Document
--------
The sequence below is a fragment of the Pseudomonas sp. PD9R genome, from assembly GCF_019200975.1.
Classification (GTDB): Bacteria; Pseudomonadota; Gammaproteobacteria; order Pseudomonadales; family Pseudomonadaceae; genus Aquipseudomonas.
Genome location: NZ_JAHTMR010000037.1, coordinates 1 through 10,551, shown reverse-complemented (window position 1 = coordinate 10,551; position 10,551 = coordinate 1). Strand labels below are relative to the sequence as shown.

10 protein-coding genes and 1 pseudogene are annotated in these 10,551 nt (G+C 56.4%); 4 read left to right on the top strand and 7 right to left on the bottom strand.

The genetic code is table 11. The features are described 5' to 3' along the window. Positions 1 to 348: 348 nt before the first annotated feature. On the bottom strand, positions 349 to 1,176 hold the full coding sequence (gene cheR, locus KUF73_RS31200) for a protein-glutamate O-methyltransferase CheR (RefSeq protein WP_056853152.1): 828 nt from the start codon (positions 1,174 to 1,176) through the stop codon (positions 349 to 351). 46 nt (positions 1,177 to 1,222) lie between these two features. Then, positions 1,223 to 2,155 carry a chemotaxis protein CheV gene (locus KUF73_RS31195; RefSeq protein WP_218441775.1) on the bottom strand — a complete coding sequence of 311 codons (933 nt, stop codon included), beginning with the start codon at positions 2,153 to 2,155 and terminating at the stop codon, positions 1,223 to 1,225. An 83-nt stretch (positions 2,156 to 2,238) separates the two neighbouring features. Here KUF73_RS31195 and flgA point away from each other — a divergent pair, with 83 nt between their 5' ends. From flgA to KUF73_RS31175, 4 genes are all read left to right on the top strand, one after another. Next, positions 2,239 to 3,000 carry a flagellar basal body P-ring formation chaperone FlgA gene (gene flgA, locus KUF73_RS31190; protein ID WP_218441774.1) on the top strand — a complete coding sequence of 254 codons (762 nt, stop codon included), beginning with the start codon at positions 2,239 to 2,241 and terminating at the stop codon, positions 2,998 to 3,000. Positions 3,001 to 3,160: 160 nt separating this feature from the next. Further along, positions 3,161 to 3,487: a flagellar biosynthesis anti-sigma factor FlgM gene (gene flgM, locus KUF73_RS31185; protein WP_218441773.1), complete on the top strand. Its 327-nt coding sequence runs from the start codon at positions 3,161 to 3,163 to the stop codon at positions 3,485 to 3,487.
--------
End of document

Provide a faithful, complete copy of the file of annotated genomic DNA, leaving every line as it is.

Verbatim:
The sequence below is a fragment of the Pseudomonas sp. PD9R genome, from assembly GCF_019200975.1.
Classification (GTDB): Bacteria; Pseudomonadota; Gammaproteobacteria; order Pseudomonadales; family Pseudomonadaceae; genus Aquipseudomonas.
Genome location: NZ_JAHTMR010000037.1, coordinates 1 through 10,551, shown reverse-complemented (window position 1 = coordinate 10,551; position 10,551 = coordinate 1). Strand labels below are relative to the sequence as shown.

10 protein-coding genes and 1 pseudogene are annotated in these 10,551 nt (G+C 56.4%); 4 read left to right on the top strand and 7 right to left on the bottom strand.

The genetic code is table 11. The features are described 5' to 3' along the window. Positions 1 to 348: 348 nt before the first annotated feature. On the bottom strand, positions 349 to 1,176 hold the full coding sequence (gene cheR, locus KUF73_RS31200) for a protein-glutamate O-methyltransferase CheR (RefSeq protein WP_056853152.1): 828 nt from the start codon (positions 1,174 to 1,176) through the stop codon (positions 349 to 351). 46 nt (positions 1,177 to 1,222) lie between these two features. Then, positions 1,223 to 2,155 carry a chemotaxis protein CheV gene (locus KUF73_RS31195; RefSeq protein WP_218441775.1) on the bottom strand — a complete coding sequence of 311 codons (933 nt, stop codon included), beginning with the start codon at positions 2,153 to 2,155 and terminating at the stop codon, positions 1,223 to 1,225. An 83-nt stretch (positions 2,156 to 2,238) separates the two neighbouring features. Here KUF73_RS31195 and flgA point away from each other — a divergent pair, with 83 nt between their 5' ends. From flgA to KUF73_RS31175, 4 genes are all read left to right on the top strand, one after another. Next, positions 2,239 to 3,000 carry a flagellar basal body P-ring formation chaperone FlgA gene (gene flgA, locus KUF73_RS31190; protein ID WP_218441774.1) on the top strand — a complete coding sequence of 254 codons (762 nt, stop codon included), beginning with the start codon at positions 2,239 to 2,241 and terminating at the stop codon, positions 2,998 to 3,000. Positions 3,001 to 3,160: 160 nt separating this feature from the next. Further along, positions 3,161 to 3,487: a flagellar biosynthesis anti-sigma factor FlgM gene (gene flgM, locus KUF73_RS31185; protein WP_218441773.1), complete on the top strand. Its 327-nt coding sequence runs from the start codon at positions 3,161 to 3,163 to the stop codon at positions 3,485 to 3,487.